At that period, Chukwumerije was running a vicious media propaganda against Abiola so everybody knew why Yinka suggested his name. But without thinking, I walked to Chukwumerije and handed to him two signed copies of the book. He looked at the cover page, said “thank you” and accepted it. That emboldened me to also give him a copy of my earlier publication, “Before the Verdict”. All my colleagues who were expecting a drama felt disappointed even as I also felt relieved. Someone had actually predicted that Chukwumerije might slap me for having the effrontery as a Concord staff to approach him! We were young then, so we assumed a lot.
A few days later, following Abacha’s coup and Chukwumerije’s removal, I got to the Villa and I was handed an envelope which bore the inscription of the Federal Ministry of Information. It also contained a letter which I would later publish in my subsequent book, ‘POLITRICKS: National Assembly under Military Dictatorship.’
Dated 16 November 1993, (24 hours before Abacha toppled Shonekan) and personally signed by Chukwumerije, the letter reads: “Dear Olusegun, I thank you for the gift of two copies of your thought provoking book, ‘Fortress on Quicksand’. I appreciate the depth of your analysis and the candour of your approach, although I do not share some of your premises. It is however the tragedy of our society and its materialistic system that it has nothing to nurture sensitive tendrils like you. Do not be discouraged. Your first book which you kindly enclosed has further confirmed my earlier assessment that your writing talent is definitely above, far above, average. A measure of grit and guts will serve you. Never allow this society to frustrate you.”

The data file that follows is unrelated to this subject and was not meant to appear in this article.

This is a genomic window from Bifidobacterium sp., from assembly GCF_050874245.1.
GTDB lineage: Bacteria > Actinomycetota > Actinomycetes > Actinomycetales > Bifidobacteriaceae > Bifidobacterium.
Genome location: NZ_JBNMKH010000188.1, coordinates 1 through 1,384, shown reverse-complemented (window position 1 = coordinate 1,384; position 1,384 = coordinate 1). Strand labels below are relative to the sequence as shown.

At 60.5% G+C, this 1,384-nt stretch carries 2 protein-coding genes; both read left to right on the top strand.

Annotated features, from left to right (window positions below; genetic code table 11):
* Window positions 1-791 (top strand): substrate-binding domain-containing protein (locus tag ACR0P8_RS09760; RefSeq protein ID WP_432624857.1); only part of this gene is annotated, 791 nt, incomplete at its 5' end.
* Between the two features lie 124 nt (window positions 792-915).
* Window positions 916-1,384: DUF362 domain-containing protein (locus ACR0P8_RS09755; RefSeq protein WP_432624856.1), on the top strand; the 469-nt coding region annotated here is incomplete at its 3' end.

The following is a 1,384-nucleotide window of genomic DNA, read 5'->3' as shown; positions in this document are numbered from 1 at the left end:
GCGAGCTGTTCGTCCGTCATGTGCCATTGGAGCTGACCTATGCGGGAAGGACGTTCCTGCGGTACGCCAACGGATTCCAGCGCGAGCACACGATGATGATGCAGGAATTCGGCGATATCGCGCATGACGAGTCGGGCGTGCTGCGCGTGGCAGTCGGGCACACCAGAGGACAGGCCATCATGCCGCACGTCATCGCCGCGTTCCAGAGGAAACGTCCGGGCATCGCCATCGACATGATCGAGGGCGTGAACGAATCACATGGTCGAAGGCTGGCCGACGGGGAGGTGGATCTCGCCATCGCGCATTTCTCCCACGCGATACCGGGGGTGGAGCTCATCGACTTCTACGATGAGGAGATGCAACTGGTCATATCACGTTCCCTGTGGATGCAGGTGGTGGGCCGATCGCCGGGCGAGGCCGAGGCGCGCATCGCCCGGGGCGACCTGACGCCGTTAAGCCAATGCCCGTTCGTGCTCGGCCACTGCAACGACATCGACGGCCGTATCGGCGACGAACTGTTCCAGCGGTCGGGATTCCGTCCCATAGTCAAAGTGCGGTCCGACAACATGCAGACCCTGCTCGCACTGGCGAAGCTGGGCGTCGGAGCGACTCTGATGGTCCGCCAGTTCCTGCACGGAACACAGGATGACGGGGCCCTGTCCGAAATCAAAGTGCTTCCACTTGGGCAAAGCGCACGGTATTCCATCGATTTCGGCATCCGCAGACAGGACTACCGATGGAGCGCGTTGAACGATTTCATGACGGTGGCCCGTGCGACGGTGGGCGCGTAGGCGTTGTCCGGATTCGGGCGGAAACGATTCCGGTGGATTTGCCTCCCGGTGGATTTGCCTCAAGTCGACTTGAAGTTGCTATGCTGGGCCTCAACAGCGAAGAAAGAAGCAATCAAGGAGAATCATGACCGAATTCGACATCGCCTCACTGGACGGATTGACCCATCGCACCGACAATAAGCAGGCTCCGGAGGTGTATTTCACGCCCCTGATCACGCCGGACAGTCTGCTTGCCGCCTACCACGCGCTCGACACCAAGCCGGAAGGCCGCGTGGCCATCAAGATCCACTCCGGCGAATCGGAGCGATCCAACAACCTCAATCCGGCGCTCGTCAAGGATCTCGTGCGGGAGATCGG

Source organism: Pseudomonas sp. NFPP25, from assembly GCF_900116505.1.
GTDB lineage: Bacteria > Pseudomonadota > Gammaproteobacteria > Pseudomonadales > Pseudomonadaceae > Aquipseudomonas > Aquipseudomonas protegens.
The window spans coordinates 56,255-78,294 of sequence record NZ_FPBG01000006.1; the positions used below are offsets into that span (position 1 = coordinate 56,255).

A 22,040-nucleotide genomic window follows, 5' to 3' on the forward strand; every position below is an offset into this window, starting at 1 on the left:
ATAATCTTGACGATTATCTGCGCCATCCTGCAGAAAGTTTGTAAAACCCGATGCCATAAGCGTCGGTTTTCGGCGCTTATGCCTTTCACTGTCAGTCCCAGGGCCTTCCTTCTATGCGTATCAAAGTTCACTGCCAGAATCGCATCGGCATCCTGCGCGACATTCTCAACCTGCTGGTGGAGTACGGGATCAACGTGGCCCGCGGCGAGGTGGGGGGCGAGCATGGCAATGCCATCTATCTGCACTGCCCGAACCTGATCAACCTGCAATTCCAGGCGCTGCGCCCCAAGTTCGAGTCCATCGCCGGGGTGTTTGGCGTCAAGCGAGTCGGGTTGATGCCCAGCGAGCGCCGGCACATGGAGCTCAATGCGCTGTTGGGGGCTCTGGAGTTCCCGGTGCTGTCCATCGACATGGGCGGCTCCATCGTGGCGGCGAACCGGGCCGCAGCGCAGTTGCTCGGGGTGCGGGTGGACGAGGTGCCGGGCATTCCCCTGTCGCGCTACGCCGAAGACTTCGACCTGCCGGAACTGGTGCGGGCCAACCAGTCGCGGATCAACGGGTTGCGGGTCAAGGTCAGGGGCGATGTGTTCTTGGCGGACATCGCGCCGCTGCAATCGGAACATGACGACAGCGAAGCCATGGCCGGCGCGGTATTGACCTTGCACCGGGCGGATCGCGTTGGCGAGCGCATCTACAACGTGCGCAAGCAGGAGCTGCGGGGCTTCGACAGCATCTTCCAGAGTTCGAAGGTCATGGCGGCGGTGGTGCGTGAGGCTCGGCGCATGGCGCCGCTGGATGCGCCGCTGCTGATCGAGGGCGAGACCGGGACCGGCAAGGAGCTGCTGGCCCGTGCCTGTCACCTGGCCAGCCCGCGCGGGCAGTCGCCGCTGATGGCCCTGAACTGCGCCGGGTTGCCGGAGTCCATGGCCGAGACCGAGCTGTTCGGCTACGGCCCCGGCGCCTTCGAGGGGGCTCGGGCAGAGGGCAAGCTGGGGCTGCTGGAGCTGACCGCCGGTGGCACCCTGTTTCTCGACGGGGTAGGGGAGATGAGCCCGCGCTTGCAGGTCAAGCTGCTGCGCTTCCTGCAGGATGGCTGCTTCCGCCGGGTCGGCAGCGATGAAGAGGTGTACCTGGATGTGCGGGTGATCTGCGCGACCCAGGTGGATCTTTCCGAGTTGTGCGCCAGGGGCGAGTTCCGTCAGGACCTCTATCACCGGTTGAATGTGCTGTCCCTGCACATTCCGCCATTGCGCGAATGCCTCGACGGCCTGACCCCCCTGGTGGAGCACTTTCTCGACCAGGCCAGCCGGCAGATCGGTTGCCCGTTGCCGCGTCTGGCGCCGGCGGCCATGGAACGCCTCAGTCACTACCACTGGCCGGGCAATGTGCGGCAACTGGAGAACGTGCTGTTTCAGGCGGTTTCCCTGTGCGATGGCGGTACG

Coming at a very low period in my life when the publication I was working for had been proscribed and I was practically jobless, Chukwumerije’s letter so lifted my spirit that I read it several times such that even today, I can recite the entire content off hand. And that marked the beginning of what became an enduring but sometimes difficult relationship with Chukwumerije. It was a complex relationship that was based on mutual respect as well as mutual suspicion because there was always a tension between us that bordered essentially on our ethnic differences.